Lone Star may choose to scrap an agreed $7.3 billion deal to sell Korea Exchange Bank to Kookmin Bank as investigations into the private equity firm’s 2003 purchase continue into its eighth month.
On 20 November, local prosecutors indicted Korea Exchange Bank and Lone Star, its largest shareholder, on stock manipulation charges. This came after a Korean court granted prosecutors warrants to arrest Ellis Short, co-founder and vice-chairman of Lone Star, and Michael Thomson, the firm’s general counsel, on charges of manipulating stock prices of the bank’s credit card unit in 2003.
John Grayken, Lone Star’s chairman, told the Financial Times: “In light of this investigation being extended again, and the issuance of arrest warrants against Ellis and Mike, we are considering what we should do with Kookmin. We are talking about terminating.”
The paper reported a final decision is expected within days.
According to a source close to Lone Star, the possibility of the deal terminating is rising on intensifying prosecutors’ probes.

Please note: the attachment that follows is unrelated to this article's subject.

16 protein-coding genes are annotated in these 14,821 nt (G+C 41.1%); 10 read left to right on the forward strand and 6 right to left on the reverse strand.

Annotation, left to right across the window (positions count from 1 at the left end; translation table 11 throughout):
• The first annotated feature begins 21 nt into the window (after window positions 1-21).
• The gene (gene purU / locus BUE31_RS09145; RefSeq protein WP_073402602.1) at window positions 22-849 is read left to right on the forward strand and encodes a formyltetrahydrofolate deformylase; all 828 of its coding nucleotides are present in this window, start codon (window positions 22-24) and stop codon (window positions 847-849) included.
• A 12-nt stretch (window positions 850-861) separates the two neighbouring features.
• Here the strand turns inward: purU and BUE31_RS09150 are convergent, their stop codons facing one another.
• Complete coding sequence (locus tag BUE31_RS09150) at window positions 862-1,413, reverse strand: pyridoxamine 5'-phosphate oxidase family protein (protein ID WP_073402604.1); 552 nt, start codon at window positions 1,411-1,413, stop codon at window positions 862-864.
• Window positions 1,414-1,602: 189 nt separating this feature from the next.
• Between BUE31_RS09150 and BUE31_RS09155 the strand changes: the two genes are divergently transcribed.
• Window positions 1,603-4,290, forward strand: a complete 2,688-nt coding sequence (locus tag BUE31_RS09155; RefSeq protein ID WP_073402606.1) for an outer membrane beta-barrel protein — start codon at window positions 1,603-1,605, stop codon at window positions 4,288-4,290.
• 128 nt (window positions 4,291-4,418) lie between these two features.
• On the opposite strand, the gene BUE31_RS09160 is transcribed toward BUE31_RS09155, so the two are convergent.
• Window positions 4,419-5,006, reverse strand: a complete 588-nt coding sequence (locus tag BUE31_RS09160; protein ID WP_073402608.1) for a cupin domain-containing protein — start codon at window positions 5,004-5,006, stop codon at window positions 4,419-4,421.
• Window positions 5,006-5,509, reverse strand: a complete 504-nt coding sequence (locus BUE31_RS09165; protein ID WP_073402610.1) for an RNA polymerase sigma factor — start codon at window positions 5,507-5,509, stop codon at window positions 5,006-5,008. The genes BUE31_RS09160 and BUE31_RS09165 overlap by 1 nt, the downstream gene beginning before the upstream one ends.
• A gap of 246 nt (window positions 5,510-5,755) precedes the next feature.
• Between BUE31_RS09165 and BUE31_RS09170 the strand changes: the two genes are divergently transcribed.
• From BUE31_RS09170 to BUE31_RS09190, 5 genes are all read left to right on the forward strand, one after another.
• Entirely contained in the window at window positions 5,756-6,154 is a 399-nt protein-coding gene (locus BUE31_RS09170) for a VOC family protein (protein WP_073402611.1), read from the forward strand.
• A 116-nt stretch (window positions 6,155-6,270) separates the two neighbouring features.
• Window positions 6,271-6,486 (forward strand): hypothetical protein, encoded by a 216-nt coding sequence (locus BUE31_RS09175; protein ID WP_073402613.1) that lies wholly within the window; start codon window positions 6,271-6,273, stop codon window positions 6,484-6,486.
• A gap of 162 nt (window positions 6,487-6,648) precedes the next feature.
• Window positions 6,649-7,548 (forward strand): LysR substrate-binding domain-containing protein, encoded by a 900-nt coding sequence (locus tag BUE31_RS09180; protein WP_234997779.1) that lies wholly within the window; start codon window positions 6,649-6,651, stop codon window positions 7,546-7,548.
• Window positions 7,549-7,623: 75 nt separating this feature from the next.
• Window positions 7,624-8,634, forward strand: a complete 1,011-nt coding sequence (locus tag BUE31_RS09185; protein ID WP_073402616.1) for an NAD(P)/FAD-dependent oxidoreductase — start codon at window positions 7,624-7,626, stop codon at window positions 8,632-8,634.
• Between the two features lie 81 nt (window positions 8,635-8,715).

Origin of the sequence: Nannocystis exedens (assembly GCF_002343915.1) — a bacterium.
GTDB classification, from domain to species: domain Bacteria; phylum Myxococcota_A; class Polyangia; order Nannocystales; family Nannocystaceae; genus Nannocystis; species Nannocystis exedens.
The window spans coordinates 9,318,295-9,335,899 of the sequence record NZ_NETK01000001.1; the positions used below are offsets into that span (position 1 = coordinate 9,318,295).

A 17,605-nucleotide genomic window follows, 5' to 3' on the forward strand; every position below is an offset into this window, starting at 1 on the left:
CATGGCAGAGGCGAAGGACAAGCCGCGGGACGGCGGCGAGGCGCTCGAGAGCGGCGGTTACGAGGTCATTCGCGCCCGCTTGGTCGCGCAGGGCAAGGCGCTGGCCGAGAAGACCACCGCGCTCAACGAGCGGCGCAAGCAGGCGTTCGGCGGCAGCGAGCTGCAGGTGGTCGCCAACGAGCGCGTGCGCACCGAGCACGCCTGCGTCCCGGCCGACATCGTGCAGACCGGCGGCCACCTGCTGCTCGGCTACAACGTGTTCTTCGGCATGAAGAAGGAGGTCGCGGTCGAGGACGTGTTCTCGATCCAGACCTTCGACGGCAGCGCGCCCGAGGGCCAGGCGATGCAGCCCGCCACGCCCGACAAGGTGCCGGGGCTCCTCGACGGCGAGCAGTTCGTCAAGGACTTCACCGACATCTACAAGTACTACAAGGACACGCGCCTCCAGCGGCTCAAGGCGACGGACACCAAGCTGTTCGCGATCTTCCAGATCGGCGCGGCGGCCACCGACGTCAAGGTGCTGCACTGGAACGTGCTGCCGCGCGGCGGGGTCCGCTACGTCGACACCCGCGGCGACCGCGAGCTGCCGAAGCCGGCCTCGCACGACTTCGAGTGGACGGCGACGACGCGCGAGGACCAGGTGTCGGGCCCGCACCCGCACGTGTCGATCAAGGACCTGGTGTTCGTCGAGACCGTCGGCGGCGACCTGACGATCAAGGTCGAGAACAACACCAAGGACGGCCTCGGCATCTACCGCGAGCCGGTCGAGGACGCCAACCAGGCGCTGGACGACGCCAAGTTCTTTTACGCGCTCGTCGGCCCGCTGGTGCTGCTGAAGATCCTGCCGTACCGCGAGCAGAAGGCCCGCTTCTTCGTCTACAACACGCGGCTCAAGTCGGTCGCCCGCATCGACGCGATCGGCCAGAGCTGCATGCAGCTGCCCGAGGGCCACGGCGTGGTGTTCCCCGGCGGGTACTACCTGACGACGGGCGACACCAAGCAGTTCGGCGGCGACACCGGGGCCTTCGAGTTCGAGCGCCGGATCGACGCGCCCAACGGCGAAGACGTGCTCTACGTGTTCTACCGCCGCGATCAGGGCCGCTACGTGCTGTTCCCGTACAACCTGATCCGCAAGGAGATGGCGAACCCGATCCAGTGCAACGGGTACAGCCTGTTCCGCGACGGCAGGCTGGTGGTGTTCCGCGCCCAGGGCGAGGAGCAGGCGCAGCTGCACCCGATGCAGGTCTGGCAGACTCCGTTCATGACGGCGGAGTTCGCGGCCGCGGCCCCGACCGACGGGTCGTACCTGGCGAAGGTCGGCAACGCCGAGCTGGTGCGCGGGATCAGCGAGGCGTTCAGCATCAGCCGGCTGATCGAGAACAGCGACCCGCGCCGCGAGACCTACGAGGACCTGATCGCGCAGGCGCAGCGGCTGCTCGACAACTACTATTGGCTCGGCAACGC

The probes assume the bank’s financial health was exaggerated to enable the sale to Lone Star. Many people, including government officials, connected to the transaction have been questioned by the prosecutors who have also raided a number of offices.
Lone Star’s dilemma has earned Korea the reputation of being ‘anti-foreign toward private equity’ which some sources say is unfair.
“It is not as simple as how some foreign reporters make it seem: an anti-foreign witch hunt. The prosecutors are in a difficult spot too. They need to come up with something tangible,” said a Seoul-based source who did not wish to be quoted.
Lone Star stands to make more than $4 billion in profit if it proceeds with the bank sale.